EJ Manuel forging his own legacy

TALLAHASSEE -- With No. 4 Florida State trailing No. 10 Clemson by a touchdown at halftime of Saturday night's game at Doak Campbell Stadium, Seminoles quarterback EJ Manuel finally decided to speak up.

Manuel, a soft-spoken senior from Virginia Beach, Va., delivered a stirring speech to his teammates, telling them they couldn't afford to squander another opportunity to return to college football's elite programs.

"He spoke up and the locker room was quiet," FSU running back James Wilder Jr. said. "He looked everybody in the eyes. He was looking at the offense and the defense. Everybody respects him because he's such a great leader. Then he went out and held his ground and picked everybody up."

Manuel did more than hold his ground, leading the Seminoles to a come-from-behind 49-37 victory over the Tigers in front of a sold-out crowd of 83,231 fans. Manuel completed 27 of 35 passes for a career-high 380 yards with two touchdowns and ran 12 times for 102 yards. He became the first FSU quarterback to pass for 300 yards and run for 100 yards in the same game since 1993 Heisman Trophy winner Charlie Ward did it against Maryland in 1992.

"It's huge because it's what he's capable of doing and now people have seen him do it," FSU coach Jimbo Fisher said. "I'm anxious to see how he reacts to it. It's the guy I've seen all the time, and now he's done it."

Most importantly, Manuel might have finally proved to himself and his teammates that he's capable of playing well in the Seminoles' biggest games.

"It's huge," said Erik Manuel, the quarterback's father, who stood in FSU's postgame interview room holding his son's game ball. "It's not about him individually, it's about the team. But this was a great obstacle he just overcame today. I'm so proud of them. Even if this didn't happen, it wouldn't have validated him in his mind. But I'm glad it did."

In a game that would decide which team would jump into the driver's seat in the ACC race -- and stay in the hunt for a BCS national championship -- Manuel stood up when the Seminoles needed him most.

After Clemson took a 28-14 lead on receiver Sammy Watkins' 52-yard touchdown pass to tailback Andre Ellington on a trick play early in the third quarter, Manuel guided the Seminoles to five touchdowns and a 35-3 run to turn the game into a rout. Tailback Chris Thompson's 27-yard touchdown run gave FSU a 49-31 lead with 8:34 to play.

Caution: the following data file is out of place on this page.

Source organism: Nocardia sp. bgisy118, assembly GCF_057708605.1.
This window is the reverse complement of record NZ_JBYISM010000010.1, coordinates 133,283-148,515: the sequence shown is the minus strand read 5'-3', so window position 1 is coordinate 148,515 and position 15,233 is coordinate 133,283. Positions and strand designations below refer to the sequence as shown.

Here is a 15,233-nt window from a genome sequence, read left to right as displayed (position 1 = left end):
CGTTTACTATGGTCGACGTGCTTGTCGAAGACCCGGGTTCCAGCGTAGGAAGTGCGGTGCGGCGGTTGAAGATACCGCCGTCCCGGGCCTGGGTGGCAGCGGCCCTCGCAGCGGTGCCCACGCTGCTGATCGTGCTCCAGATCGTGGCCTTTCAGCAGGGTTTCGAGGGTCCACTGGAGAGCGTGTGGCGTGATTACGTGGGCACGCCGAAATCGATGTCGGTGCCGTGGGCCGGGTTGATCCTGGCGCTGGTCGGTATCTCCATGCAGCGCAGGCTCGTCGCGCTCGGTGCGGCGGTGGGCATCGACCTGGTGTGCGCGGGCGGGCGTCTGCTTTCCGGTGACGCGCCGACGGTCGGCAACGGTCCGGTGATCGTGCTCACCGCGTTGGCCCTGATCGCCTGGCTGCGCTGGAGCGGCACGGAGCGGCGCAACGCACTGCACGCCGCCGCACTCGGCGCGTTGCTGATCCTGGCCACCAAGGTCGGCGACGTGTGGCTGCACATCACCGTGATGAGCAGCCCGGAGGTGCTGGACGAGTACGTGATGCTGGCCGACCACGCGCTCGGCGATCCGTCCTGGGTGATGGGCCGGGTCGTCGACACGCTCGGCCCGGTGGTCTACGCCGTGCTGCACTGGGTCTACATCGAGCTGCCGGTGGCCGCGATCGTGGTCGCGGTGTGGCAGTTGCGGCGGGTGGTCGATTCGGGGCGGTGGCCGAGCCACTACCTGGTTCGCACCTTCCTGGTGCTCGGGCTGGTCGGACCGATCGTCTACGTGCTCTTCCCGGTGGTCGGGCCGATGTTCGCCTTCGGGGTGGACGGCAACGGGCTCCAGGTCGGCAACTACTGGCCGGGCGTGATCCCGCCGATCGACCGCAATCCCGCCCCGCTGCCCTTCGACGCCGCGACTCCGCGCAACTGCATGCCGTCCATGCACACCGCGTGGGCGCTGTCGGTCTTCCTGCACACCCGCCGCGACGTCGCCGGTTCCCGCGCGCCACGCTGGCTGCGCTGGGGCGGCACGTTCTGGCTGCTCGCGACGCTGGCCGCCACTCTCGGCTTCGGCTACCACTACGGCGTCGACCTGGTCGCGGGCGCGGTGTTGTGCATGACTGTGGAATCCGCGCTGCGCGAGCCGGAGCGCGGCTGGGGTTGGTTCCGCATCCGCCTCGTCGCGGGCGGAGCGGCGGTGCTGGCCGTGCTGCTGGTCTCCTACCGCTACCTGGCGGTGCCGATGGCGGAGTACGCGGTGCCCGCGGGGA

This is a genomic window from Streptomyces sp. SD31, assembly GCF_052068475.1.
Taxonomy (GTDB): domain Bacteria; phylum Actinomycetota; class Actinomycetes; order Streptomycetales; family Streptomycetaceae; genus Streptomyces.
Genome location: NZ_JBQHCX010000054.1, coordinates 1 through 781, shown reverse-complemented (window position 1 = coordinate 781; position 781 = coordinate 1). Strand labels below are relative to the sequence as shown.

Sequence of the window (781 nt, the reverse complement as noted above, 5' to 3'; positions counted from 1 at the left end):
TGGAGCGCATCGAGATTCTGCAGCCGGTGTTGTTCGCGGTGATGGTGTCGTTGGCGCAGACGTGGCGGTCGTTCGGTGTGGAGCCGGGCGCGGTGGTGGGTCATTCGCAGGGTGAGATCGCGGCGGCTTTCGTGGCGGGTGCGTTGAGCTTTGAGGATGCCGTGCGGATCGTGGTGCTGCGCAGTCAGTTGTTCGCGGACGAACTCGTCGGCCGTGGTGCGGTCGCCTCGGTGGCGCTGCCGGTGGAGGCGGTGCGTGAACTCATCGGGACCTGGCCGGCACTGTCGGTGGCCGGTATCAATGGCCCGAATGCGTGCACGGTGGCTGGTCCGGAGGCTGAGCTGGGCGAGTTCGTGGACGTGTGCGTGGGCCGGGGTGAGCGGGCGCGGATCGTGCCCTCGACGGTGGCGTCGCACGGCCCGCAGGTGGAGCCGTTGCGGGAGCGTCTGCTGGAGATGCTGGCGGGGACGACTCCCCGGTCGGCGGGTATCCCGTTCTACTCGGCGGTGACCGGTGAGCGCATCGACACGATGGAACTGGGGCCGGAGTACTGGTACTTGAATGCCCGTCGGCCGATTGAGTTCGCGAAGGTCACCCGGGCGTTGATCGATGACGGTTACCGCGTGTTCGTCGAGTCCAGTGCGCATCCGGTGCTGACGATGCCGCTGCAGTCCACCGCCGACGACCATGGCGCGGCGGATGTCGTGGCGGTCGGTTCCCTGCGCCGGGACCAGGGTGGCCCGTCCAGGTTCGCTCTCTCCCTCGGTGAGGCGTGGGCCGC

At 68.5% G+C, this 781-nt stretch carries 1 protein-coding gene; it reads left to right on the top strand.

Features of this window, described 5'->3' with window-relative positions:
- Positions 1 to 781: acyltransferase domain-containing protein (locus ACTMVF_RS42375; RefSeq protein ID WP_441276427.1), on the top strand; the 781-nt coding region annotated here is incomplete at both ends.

"We just knew we had to keep scoring points to help our defense out," Manuel said. "We knew [Clemson] could score 50 points easily. As an offense, we knew we had to go out there and take initiative and score points. Our defense played lights-out in the second half."

Coming into the season, Manuel, a third-year starter, was one of Florida State's biggest question marks. The Seminoles brought back one of the country's stingiest defenses, and their schedule provides a very navigable path to the BCS National Championship Game. But Manuel struggled to stay healthy last season and had yet to lead the Seminoles to a signature victory in his career before beating Clemson.

"Last year, we lost to Clemson and we lost to Oklahoma," Wilder said. "People are always saying he's inconsistent. I think he pretty much shut up everybody today. I think he made a statement tonight."

Like Ward, who led the Seminoles to the 1993 national championship, Manuel has always preferred to let his play do the talking. Ironically, he spoke to Ward on the telephone on Friday night. Ward, a former point guard with the NBA's New York Knicks, now coaches high school football in Houston.

"We talk all the time, at least twice per week," Manuel said. "He's an exciting person to talk to. It's Charlie Ward. He's a mentor to me."

Manuel has also forged a close relationship with former FSU quarterback Chris Weinke, the 2000 Heisman Trophy winner, who guided the Seminoles to the 1999 national championship.

"Those are people you grew up watching," Manuel said. "They're huge reasons I came here, and I just wanted to continue the legacy."

Until now, Manuel hadn't forged much of a legacy at Florida State. He passed for more than 4,000 yards and 24 touchdowns in his first three seasons, but the Seminoles lost four games or more in each of the past three seasons.

But now the Seminoles' biggest obstacle might be in their rear-view mirror. They still play road games at South Florida, NC State, Miami and Virginia Tech and close the regular season against rival Florida at home on Nov. 24.

"It's one game, but I get to coach him every day and look into his eyes and see what he does and how he thinks, and he's a tremendous young man," Fisher said. "He's a great leader for our football team."

And now Manuel is a quarterback who has won a game that really mattered.

"It's a good win," Fisher said. "We should win big games here at Florida State. We're 4-0 and that's all it is."